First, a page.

AGRICULTURE, IMPORTATION, MAD COW DISEASE:

A district court preliminarily enjoined a USDA regulation--scheduled to go into effect on March 7, 2005--that lifts a ban on the importation of live cattle and edible bovine products from Canada for human consumption. There are numerous procedural and substantive shortcomings of the USDA's decision to allow importation of Canadian cattle and beef. The serious irreparable harm that will occur when Canadian cattle and meat enter the United States and commingle with the U.S. meat supply justifies issuance of a preliminary injunction preventing the expansion of imports allowed under the rule. Ranchers Cattlemen Action Legal Fund United Stockgrowers of America v. United States Department of Agriculture, No. CV-05-06-BLG-RFC, 35 ELR 20056 (D. Mont. Mar. 2, 2005) (Cebull, J.) (12 pp.).

Copyright© 2005, Environmental Law Institute, Washington, D.C. All rights reserved.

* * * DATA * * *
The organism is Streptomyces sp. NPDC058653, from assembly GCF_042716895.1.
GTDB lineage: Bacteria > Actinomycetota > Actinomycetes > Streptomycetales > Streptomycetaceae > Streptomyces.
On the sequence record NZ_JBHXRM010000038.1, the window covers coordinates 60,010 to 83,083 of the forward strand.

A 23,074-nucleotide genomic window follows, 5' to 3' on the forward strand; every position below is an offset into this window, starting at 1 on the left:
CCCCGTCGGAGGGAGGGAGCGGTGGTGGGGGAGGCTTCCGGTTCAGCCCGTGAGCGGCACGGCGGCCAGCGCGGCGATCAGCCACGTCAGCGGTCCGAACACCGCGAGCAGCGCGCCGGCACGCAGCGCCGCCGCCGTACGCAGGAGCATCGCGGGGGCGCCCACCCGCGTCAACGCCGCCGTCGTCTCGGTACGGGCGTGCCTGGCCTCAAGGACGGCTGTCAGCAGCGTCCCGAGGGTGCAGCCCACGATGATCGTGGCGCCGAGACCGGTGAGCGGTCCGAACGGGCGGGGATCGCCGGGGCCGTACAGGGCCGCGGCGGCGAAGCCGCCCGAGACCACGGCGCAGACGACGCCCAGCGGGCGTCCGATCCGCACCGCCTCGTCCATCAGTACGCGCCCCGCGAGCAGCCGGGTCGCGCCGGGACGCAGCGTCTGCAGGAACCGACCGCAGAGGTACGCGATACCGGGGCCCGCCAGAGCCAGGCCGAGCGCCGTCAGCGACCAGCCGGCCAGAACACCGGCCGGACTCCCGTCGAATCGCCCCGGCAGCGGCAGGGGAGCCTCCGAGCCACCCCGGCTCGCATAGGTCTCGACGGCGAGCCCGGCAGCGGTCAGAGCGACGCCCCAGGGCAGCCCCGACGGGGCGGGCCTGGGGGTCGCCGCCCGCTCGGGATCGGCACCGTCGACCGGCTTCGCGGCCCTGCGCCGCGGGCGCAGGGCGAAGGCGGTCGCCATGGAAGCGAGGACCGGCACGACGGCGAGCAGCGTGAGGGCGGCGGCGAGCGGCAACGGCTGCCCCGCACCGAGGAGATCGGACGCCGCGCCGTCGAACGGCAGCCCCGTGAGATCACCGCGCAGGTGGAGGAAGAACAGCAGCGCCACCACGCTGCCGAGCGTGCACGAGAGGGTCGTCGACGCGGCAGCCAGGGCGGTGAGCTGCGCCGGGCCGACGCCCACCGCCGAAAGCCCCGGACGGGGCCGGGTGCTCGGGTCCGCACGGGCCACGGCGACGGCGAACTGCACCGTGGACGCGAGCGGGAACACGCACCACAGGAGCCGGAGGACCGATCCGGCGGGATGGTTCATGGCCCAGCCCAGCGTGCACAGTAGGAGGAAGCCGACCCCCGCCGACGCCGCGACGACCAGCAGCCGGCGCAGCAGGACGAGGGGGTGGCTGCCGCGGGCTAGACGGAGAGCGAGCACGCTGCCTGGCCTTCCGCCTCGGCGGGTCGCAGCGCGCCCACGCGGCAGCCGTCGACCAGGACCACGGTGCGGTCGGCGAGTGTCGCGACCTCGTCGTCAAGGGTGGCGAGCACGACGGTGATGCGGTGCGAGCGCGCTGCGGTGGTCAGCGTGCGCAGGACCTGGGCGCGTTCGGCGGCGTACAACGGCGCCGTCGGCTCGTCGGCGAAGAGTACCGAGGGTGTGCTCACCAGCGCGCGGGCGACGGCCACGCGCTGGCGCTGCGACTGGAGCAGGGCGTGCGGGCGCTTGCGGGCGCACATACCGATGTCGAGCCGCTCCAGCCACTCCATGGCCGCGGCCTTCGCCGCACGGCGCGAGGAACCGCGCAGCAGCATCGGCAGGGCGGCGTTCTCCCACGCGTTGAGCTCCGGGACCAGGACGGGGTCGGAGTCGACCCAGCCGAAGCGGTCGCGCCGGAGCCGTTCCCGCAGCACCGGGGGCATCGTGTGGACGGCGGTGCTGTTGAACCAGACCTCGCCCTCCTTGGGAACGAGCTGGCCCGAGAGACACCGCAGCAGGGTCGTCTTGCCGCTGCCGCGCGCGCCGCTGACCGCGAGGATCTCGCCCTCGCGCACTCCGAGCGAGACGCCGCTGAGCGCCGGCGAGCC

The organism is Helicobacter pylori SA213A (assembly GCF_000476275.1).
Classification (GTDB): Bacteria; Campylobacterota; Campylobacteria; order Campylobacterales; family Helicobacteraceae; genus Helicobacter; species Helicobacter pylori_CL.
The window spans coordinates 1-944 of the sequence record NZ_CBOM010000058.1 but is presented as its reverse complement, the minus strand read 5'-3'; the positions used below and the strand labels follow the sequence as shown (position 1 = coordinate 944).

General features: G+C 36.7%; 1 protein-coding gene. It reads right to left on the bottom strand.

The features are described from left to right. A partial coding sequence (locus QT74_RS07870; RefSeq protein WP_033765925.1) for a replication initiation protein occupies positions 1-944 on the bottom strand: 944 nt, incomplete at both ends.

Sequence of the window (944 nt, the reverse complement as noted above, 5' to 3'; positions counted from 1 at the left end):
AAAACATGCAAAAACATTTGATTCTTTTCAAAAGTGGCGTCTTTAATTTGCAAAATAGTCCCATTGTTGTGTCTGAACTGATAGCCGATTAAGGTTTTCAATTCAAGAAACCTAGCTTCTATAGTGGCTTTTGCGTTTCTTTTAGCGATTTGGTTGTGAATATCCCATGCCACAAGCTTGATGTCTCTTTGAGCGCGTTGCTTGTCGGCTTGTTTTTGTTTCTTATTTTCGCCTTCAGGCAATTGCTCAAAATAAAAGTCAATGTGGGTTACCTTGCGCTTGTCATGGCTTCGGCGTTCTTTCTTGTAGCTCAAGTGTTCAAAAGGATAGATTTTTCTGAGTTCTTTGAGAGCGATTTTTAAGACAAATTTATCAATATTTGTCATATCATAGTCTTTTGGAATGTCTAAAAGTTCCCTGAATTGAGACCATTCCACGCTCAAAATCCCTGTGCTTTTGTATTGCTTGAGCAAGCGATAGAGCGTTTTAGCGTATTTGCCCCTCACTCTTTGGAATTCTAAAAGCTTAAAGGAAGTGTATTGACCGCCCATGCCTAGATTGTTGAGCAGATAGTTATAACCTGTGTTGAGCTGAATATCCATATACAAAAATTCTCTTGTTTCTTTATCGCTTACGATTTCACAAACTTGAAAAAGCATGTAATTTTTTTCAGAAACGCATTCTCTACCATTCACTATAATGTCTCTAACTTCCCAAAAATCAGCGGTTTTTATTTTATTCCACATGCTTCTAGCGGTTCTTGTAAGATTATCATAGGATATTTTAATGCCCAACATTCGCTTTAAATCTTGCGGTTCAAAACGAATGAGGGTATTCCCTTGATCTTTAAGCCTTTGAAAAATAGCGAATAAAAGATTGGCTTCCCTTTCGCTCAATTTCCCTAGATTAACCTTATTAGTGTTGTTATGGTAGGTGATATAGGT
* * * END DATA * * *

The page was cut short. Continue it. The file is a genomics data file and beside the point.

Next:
THE FEDERAL AGENCIES

Note: Citations below are to the Federal Register (FR).

AIR:

  • EPA amended regulations that identify area designations within Arizona to clarify the boundary description of the Phoenix planning area designated as nonattainment for the NAAQS for particulate matter 10 microns or smaller in diameter. 70 FR 11884 (3/10/05).
  • EPA approved Tennessee's CAA §§111(d)/129 plan for the pollution control district of the Metro Public Health Department for Nashville/Davidson County. 70 FR 10894 (3/7/05).

ENERGY:

  • DOE forecasted the average unit costs of five residential energy sources for the year 2005--electricity, natural gas, No. 2 heating oil, propane, and kerosene--pursuant to the Energy Policy and Conservation Act. 70 FR 12210 (3/11/05).

FISHERIES:

  • NMFS evaluated the joint resource management plan for harvest of Puget Sound chinook salmon that specifies the management of commercial, recreational, and tribal salmon fisheries and steelhead net fisheries that potentially affect listed Puget Sound chinook salmon from May 1, 2004, to April 30, 2010. 70 FR 12203 (3/11/05).